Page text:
8Dried prunes may prove a superior source for anti constipation remedies than psyllium. A 2011 study put dried prunes and psyllium up against each other. The study showed that prunes had a more significant effect in measures, including spontaneous bowel movements per week and stool consistency scores. Researchers inferred that prunes were then a safe and well-tolerated anti constipation remedy (10).
9Increased fiber intake may improve stool frequency for individuals with constipation. A 2012 review looked over 1322 articles relating to fiber intake and anti constipation. Articles showed varying degrees of positive results. Yet, fiber did not improve stool consistency or pain associated with any conditions (11).
Another review concluded that fiber was ‘moderately’ effective, but that it had some side effects (12).
For a good form of fiber, many experts recommend chia seeds (13). However, fiber can be found in a variety of other foods, including fruits, vegetables, and potatoes.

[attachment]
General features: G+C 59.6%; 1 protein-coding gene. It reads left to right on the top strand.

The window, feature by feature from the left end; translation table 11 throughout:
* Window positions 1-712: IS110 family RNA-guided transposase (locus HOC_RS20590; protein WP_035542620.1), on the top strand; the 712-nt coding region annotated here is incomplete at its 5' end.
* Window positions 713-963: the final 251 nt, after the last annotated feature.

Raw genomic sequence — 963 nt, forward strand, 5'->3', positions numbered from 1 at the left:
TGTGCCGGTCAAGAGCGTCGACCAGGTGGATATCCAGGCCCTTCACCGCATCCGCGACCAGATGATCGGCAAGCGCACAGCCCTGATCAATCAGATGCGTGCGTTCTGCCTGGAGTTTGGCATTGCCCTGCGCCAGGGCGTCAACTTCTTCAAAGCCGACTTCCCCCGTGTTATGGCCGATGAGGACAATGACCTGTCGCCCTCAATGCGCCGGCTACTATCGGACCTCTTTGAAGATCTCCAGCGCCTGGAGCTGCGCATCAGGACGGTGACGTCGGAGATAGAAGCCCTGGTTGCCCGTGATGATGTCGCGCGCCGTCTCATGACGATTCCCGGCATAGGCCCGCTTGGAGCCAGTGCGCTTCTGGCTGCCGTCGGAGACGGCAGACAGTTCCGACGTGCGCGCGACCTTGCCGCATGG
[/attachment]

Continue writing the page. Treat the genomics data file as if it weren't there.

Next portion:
10Docusate sodium is a traditional stool softener used in a variety of products and brands for anti constipation benefits. A study published in 2013 explored the use of oral docusate in managing constipation in hospice patients. The study was conducted over the course of 10 days. The study suggested that docusate does not necessarily work for everyone, and cautioned using it on an individual case basis only (14).
11Methylcellulose may provide anti constipation effects. However, it should generally be used as a laxative and not a preventative method.